So let’s say I pushed a password by accident. So I do a new push and remove it. But I want to remove the history showing the password. I tried this doc and it totally did not work. The history is still there. How do I fix it??
What type of computer do you use?
I’m on a Windows machine.
Check out this doc: https://docs.github.com/en/free-pro-team@latest/github/managing-large-files/removing-files-from-a-repositorys-history it should help
Okay so I finally got it to work by using BFG Repo-Cleaner and now I’m down a rabbit hole of “deny updating a hidden ref” for some refs/pulls/#/head, any idea how to fix those? I’m the only one using this repo so how do I … stop the pulls
Dude sorry to come here late.
Just do this this thing.
git reset HEAD~ This command will delete the last commit history. also THIS COMMAND DON’T DELETE ANY FILE means this command delete the commits without messing the files. SO if you accidently pushed just use this. This will remove the last commit you can use number like
git reset HEAD~2 To remove 2 last commit history. Without messing any file.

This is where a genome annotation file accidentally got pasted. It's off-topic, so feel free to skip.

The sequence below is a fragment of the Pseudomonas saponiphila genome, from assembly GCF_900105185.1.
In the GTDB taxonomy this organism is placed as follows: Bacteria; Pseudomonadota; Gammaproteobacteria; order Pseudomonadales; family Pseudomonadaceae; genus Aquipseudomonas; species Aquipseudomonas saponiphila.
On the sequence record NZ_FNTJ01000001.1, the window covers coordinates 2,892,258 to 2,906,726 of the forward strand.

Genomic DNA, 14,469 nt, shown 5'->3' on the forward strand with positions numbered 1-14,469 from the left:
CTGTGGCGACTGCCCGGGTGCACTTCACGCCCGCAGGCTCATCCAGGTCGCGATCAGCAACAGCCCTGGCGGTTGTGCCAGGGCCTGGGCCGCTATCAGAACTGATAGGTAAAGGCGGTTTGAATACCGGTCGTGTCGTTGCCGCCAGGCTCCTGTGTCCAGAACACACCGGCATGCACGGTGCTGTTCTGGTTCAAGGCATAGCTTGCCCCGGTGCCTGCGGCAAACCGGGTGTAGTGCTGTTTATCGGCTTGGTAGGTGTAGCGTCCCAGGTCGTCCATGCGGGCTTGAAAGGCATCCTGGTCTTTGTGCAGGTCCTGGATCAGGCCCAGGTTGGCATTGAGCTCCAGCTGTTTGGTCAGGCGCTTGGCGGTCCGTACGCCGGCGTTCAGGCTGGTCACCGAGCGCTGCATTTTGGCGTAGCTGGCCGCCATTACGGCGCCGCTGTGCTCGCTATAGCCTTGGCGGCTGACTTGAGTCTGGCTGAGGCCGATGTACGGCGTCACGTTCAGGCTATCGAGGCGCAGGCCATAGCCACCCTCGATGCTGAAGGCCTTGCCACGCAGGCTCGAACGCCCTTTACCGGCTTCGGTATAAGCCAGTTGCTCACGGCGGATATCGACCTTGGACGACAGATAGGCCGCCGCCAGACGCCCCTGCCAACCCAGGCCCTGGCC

Now when the commits are deleted edit file and recommit normally.
git add . git commit -m "Your some ramdom message"
Now push it normally.
Now when you push it says that your remote has different history(as you removed the history.)
Now just use this command.
git push --force It will push all your branches and reset any history in all remote. And sync your local correct histroy with remote.
You commit is deleted(containing pasword) and replaced with new one. Now no one can see your password.
That is unfortunately not true, as the documentation on Removing sensitive data from a repository describes:
However, it’s important to note that those commits may still be accessible in any clones or forks of your repository, directly via their SHA-1 hashes in cached views on GitHub, and through any pull requests that reference them.
You’ll need to contact Github Support and ask them to remove any such cached data for your repository. However, even after doing that you should consider any accidentally pushed password or other secret compromised and change it.
He didn’t writes that it’s sensitive data and he wanted to remove from GitHub server. As I understand he said he wanted to remove it from history (commit history). May be I’m wrong.
Anyway thanks for your reply.
I think a password usually qualifies as “sensitive data”, and the initial post said it was pushed.
Either way, changing that password will be the most important action to take here.